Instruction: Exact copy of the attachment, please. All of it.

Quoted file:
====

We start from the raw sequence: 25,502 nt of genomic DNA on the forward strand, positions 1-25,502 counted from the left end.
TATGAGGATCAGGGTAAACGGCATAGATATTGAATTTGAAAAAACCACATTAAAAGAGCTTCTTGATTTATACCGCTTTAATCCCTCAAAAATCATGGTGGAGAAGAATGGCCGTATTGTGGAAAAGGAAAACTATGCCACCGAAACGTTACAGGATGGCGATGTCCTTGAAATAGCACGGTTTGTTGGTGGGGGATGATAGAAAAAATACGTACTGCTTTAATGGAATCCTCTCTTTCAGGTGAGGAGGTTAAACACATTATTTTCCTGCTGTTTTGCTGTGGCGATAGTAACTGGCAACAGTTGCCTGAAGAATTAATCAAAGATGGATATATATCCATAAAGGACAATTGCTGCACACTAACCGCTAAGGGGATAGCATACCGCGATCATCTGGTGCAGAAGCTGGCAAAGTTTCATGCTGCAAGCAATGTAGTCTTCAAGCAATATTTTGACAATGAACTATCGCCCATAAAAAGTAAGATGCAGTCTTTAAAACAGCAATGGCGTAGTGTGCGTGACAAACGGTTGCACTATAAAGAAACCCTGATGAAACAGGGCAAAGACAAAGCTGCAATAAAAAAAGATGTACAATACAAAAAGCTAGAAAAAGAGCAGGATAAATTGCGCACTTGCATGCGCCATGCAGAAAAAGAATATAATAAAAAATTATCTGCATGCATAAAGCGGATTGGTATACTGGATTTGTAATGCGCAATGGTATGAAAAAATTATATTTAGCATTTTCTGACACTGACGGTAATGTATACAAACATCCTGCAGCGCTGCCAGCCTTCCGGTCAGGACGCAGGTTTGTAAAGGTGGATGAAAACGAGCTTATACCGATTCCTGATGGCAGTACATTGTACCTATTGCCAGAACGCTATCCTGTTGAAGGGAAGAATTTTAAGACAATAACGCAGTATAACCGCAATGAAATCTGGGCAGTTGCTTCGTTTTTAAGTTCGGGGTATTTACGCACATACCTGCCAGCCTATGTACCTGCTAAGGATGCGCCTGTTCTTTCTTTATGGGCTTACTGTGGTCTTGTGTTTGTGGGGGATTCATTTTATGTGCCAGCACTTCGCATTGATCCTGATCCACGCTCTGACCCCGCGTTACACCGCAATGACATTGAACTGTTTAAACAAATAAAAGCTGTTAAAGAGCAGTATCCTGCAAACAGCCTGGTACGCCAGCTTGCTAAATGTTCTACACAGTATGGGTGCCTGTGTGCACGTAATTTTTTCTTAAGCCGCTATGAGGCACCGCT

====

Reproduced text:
We start from the raw sequence: 25,502 nt of genomic DNA on the forward strand, positions 1-25,502 counted from the left end.
TATGAGGATCAGGGTAAACGGCATAGATATTGAATTTGAAAAAACCACATTAAAAGAGCTTCTTGATTTATACCGCTTTAATCCCTCAAAAATCATGGTGGAGAAGAATGGCCGTATTGTGGAAAAGGAAAACTATGCCACCGAAACGTTACAGGATGGCGATGTCCTTGAAATAGCACGGTTTGTTGGTGGGGGATGATAGAAAAAATACGTACTGCTTTAATGGAATCCTCTCTTTCAGGTGAGGAGGTTAAACACATTATTTTCCTGCTGTTTTGCTGTGGCGATAGTAACTGGCAACAGTTGCCTGAAGAATTAATCAAAGATGGATATATATCCATAAAGGACAATTGCTGCACACTAACCGCTAAGGGGATAGCATACCGCGATCATCTGGTGCAGAAGCTGGCAAAGTTTCATGCTGCAAGCAATGTAGTCTTCAAGCAATATTTTGACAATGAACTATCGCCCATAAAAAGTAAGATGCAGTCTTTAAAACAGCAATGGCGTAGTGTGCGTGACAAACGGTTGCACTATAAAGAAACCCTGATGAAACAGGGCAAAGACAAAGCTGCAATAAAAAAAGATGTACAATACAAAAAGCTAGAAAAAGAGCAGGATAAATTGCGCACTTGCATGCGCCATGCAGAAAAAGAATATAATAAAAAATTATCTGCATGCATAAAGCGGATTGGTATACTGGATTTGTAATGCGCAATGGTATGAAAAAATTATATTTAGCATTTTCTGACACTGACGGTAATGTATACAAACATCCTGCAGCGCTGCCAGCCTTCCGGTCAGGACGCAGGTTTGTAAAGGTGGATGAAAACGAGCTTATACCGATTCCTGATGGCAGTACATTGTACCTATTGCCAGAACGCTATCCTGTTGAAGGGAAGAATTTTAAGACAATAACGCAGTATAACCGCAATGAAATCTGGGCAGTTGCTTCGTTTTTAAGTTCGGGGTATTTACGCACATACCTGCCAGCCTATGTACCTGCTAAGGATGCGCCTGTTCTTTCTTTATGGGCTTACTGTGGTCTTGTGTTTGTGGGGGATTCATTTTATGTGCCAGCACTTCGCATTGATCCTGATCCACGCTCTGACCCCGCGTTACACCGCAATGACATTGAACTGTTTAAACAAATAAAAGCTGTTAAAGAGCAGTATCCTGCAAACAGCCTGGTACGCCAGCTTGCTAAATGTTCTACACAGTATGGGTGCCTGTGTGCACGTAATTTTTTCTTAAGCCGCTATGAGGCACCGCT